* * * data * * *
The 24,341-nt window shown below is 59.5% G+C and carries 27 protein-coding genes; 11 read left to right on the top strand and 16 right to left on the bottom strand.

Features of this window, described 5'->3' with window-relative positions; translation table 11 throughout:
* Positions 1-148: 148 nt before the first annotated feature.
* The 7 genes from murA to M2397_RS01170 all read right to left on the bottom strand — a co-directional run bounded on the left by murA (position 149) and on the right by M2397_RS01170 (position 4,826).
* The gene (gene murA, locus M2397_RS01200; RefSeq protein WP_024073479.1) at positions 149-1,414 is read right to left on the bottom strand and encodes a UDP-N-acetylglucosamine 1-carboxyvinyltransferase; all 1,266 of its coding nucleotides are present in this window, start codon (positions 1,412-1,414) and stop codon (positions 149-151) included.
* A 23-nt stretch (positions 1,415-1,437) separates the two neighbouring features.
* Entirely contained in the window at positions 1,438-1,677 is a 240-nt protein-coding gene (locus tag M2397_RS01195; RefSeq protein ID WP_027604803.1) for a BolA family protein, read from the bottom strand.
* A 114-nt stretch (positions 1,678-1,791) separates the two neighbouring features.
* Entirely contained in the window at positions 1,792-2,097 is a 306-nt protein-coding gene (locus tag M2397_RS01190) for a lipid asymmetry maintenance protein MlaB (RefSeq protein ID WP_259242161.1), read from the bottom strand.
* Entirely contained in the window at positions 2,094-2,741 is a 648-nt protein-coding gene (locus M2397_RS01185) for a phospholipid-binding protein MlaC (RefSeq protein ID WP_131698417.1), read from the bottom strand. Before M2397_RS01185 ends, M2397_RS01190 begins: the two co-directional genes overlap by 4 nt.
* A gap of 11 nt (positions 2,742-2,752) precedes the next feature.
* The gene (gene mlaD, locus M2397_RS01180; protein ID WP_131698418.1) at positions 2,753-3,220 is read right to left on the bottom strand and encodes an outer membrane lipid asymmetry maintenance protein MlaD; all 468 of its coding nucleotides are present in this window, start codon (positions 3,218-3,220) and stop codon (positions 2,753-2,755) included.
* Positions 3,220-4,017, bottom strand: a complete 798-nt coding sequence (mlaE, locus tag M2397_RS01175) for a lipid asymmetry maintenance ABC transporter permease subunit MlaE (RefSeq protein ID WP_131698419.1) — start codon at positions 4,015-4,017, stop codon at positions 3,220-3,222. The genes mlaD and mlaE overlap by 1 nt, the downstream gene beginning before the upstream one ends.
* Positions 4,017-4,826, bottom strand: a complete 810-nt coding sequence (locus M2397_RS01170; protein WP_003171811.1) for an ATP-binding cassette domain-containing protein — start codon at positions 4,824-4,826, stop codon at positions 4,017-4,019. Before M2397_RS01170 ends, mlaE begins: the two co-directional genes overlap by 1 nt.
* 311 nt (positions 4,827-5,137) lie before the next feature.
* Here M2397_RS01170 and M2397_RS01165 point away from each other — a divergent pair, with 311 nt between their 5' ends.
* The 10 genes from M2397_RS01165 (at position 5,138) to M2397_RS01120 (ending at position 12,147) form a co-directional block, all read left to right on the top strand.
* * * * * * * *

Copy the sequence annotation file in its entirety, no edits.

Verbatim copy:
The 24,341-nt window shown below is 59.5% G+C and carries 27 protein-coding genes; 11 read left to right on the top strand and 16 right to left on the bottom strand.

Features of this window, described 5'->3' with window-relative positions; translation table 11 throughout:
* Positions 1-148: 148 nt before the first annotated feature.
* The 7 genes from murA to M2397_RS01170 all read right to left on the bottom strand — a co-directional run bounded on the left by murA (position 149) and on the right by M2397_RS01170 (position 4,826).
* The gene (gene murA, locus M2397_RS01200; RefSeq protein WP_024073479.1) at positions 149-1,414 is read right to left on the bottom strand and encodes a UDP-N-acetylglucosamine 1-carboxyvinyltransferase; all 1,266 of its coding nucleotides are present in this window, start codon (positions 1,412-1,414) and stop codon (positions 149-151) included.
* A 23-nt stretch (positions 1,415-1,437) separates the two neighbouring features.
* Entirely contained in the window at positions 1,438-1,677 is a 240-nt protein-coding gene (locus tag M2397_RS01195; RefSeq protein ID WP_027604803.1) for a BolA family protein, read from the bottom strand.
* A 114-nt stretch (positions 1,678-1,791) separates the two neighbouring features.
* Entirely contained in the window at positions 1,792-2,097 is a 306-nt protein-coding gene (locus tag M2397_RS01190) for a lipid asymmetry maintenance protein MlaB (RefSeq protein ID WP_259242161.1), read from the bottom strand.
* Entirely contained in the window at positions 2,094-2,741 is a 648-nt protein-coding gene (locus M2397_RS01185) for a phospholipid-binding protein MlaC (RefSeq protein ID WP_131698417.1), read from the bottom strand. Before M2397_RS01185 ends, M2397_RS01190 begins: the two co-directional genes overlap by 4 nt.
* A gap of 11 nt (positions 2,742-2,752) precedes the next feature.
* The gene (gene mlaD, locus M2397_RS01180; protein ID WP_131698418.1) at positions 2,753-3,220 is read right to left on the bottom strand and encodes an outer membrane lipid asymmetry maintenance protein MlaD; all 468 of its coding nucleotides are present in this window, start codon (positions 3,218-3,220) and stop codon (positions 2,753-2,755) included.
* Positions 3,220-4,017, bottom strand: a complete 798-nt coding sequence (mlaE, locus tag M2397_RS01175) for a lipid asymmetry maintenance ABC transporter permease subunit MlaE (RefSeq protein ID WP_131698419.1) — start codon at positions 4,015-4,017, stop codon at positions 3,220-3,222. The genes mlaD and mlaE overlap by 1 nt, the downstream gene beginning before the upstream one ends.
* Positions 4,017-4,826, bottom strand: a complete 810-nt coding sequence (locus M2397_RS01170; protein WP_003171811.1) for an ATP-binding cassette domain-containing protein — start codon at positions 4,824-4,826, stop codon at positions 4,017-4,019. Before M2397_RS01170 ends, mlaE begins: the two co-directional genes overlap by 1 nt.
* 311 nt (positions 4,827-5,137) lie before the next feature.
* Here M2397_RS01170 and M2397_RS01165 point away from each other — a divergent pair, with 311 nt between their 5' ends.
* The 10 genes from M2397_RS01165 (at position 5,138) to M2397_RS01120 (ending at position 12,147) form a co-directional block, all read left to right on the top strand.